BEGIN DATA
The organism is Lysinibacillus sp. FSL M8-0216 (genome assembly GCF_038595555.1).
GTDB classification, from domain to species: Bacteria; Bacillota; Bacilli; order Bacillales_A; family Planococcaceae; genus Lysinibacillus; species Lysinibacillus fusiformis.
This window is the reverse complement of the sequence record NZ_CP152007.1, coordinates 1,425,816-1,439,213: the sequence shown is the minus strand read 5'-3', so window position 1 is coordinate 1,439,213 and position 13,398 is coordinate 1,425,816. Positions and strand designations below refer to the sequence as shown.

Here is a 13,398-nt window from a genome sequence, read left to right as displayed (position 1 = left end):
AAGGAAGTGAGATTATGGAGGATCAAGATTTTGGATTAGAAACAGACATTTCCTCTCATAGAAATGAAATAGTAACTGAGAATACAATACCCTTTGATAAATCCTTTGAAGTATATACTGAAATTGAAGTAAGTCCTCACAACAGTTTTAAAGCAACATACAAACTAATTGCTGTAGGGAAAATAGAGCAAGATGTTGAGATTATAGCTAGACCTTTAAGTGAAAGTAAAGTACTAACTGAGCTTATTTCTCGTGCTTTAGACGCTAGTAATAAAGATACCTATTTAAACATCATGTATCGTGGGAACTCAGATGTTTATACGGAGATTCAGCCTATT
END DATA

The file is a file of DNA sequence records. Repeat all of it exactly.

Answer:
The organism is Lysinibacillus sp. FSL M8-0216 (genome assembly GCF_038595555.1).
GTDB classification, from domain to species: Bacteria; Bacillota; Bacilli; order Bacillales_A; family Planococcaceae; genus Lysinibacillus; species Lysinibacillus fusiformis.
This window is the reverse complement of the sequence record NZ_CP152007.1, coordinates 1,425,816-1,439,213: the sequence shown is the minus strand read 5'-3', so window position 1 is coordinate 1,439,213 and position 13,398 is coordinate 1,425,816. Positions and strand designations below refer to the sequence as shown.

Here is a 13,398-nt window from a genome sequence, read left to right as displayed (position 1 = left end):
AAGGAAGTGAGATTATGGAGGATCAAGATTTTGGATTAGAAACAGACATTTCCTCTCATAGAAATGAAATAGTAACTGAGAATACAATACCCTTTGATAAATCCTTTGAAGTATATACTGAAATTGAAGTAAGTCCTCACAACAGTTTTAAAGCAACATACAAACTAATTGCTGTAGGGAAAATAGAGCAAGATGTTGAGATTATAGCTAGACCTTTAAGTGAAAGTAAAGTACTAACTGAGCTTATTTCTCGTGCTTTAGACGCTAGTAATAAAGATACCTATTTAAACATCATGTATCGTGGGAACTCAGATGTTTATACGGAGATTCAGCCTATT